Coping With Anxiety

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Hey TD!

As school has now officially started for everyone, for many of you that comes with anxiety – anxiety about your performance, your social position, relational drama, and so on. With anxiety comes uncertainty and worry.  The truth is that God will not remove many of the circumstances that we fear; He will, however, be with us and help us walk through them.

Here’s a short article to help ground you with the right thoughts and perspectives as you head back into the new year.  If you prayerfully and humbly work on putting them into practice, things may just turn out better than you thought. Enjoy. – Arthur

In 1 Peter 5:6–7, the Apostle Peter wrote to the Christians spread across the Roman Empire who were suffering persecution from the unbelieving Jews and gentiles: “Humble yourselves, therefore, under the mighty hand of God so that at the proper time he may exalt you, casting all your anxieties on him, because he cares for you.” In this passage, Peter shows in what way his readers were to face the anxiety they were feeling in this situation: they were to cast their anxiety upon God. By doing so, they would recognize their own powerlessness and weakness, as well as God’s power to take care of them.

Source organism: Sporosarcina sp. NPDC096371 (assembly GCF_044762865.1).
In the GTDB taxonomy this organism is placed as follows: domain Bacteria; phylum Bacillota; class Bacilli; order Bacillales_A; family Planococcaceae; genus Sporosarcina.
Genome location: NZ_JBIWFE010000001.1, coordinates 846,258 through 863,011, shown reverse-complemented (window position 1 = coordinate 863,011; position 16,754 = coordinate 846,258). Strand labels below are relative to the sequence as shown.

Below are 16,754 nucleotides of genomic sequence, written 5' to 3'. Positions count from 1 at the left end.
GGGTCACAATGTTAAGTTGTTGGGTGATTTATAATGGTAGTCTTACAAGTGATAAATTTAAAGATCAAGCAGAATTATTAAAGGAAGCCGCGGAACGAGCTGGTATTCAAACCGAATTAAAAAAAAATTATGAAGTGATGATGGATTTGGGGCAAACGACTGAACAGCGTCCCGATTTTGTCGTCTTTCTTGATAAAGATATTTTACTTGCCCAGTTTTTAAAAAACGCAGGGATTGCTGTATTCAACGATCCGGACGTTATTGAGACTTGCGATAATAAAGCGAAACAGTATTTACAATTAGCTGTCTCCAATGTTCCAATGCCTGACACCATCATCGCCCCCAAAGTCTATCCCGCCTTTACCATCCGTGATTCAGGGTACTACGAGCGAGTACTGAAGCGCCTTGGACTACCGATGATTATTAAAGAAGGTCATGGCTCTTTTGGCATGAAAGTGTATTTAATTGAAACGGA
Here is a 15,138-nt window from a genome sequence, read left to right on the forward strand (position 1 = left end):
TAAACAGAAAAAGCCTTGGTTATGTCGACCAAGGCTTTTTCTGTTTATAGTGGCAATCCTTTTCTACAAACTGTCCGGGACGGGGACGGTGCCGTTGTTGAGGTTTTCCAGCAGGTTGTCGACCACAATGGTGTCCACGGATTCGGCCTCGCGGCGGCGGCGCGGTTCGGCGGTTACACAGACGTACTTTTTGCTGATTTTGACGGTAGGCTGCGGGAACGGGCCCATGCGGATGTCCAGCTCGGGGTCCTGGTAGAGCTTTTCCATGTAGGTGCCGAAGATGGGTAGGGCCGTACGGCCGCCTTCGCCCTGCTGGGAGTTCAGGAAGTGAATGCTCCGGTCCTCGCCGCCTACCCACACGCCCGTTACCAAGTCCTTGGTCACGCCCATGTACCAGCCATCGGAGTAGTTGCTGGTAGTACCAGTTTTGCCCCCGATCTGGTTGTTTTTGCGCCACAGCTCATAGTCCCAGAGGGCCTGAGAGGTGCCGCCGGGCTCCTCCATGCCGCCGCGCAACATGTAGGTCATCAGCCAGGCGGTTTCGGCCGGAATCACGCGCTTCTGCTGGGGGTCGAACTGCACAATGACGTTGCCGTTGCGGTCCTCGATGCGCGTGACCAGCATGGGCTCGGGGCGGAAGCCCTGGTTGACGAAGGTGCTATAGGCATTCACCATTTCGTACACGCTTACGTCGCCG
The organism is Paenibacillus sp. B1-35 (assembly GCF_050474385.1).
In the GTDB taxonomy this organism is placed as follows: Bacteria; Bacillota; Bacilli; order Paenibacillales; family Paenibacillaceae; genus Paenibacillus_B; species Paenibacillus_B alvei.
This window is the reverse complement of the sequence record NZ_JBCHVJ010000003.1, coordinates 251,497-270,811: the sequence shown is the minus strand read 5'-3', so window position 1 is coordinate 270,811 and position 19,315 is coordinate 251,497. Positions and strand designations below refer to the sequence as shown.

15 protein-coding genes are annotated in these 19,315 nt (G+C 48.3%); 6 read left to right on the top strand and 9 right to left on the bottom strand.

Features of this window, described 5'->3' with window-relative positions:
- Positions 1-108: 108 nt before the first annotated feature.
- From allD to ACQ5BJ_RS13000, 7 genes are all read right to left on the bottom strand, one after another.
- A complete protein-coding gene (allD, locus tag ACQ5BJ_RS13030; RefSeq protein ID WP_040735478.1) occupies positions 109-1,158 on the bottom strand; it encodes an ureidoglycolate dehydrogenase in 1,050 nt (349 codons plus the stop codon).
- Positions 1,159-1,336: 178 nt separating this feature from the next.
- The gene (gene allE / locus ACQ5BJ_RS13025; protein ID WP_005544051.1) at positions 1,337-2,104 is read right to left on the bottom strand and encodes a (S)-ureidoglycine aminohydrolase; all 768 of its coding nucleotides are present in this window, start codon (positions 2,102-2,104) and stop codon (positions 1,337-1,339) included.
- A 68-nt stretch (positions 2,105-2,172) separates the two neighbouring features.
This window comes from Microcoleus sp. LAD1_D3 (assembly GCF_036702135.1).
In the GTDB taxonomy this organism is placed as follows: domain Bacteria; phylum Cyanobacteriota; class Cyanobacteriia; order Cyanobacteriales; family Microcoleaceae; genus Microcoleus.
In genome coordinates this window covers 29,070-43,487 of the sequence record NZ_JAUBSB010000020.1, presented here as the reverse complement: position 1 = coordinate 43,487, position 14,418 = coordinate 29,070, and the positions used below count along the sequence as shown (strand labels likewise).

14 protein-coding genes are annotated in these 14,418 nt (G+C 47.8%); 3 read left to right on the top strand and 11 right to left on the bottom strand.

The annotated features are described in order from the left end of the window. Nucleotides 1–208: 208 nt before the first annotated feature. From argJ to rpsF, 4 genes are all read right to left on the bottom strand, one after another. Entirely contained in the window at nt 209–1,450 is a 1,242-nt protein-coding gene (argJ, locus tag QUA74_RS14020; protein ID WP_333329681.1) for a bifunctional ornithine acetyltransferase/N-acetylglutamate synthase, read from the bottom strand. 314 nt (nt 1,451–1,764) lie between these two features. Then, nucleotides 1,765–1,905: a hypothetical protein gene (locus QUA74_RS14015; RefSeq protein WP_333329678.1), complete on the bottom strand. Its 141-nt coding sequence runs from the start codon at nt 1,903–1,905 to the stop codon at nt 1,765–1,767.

“All your anxieties” is a reference Peter makes to the anguish the Christians felt due to the hostility and persecution of the pagans. It included fear of death, fear of suffering, preoccupation with family and friends, and other similar fears. The word translated “anxiety” comes from a Greek word that means “part,” “piece,” or “division.” The anxious heart is divided, pulled in all directions, and in constant affliction.

Christians must “cast on him” all these anxieties; that is, they should put all their preoccupations and fears into the powerful hands of God and rest their afflicted hearts. That is done, in practice, through prayer and petition, in which we confess to God our weaknesses, tell Him of our anguishes and needs, beg for His favor and grace, and rest confident that He has listened to us. It is implicit, although not said, that remaining with these anxieties would be a form of exaltation and pride.

Thomas Schreiner writes:

Worry is a form of pride because when believers are filled with anxiety, they are convinced that they must solve all the problems in their lives in their own strength. The only god they trust in is themselves. When believers throw their worries upon God, they express their trust in His mighty hand, acknowledging that He is Lord and Sovereign over all of life.

Peter encourages his readers to cast their cares on God “because he cares for you.” Even though it didn’t seem like it, God was taking care of them in the midst of their suffering, not necessarily ridding them of pain, but not permitting it to go beyond their limitations and giving them grace to endure and remain faithful. God was not insensitive to their suffering. God’s care for them may also be a reference to what He has prepared for them at the coming of Christ (1:3–7).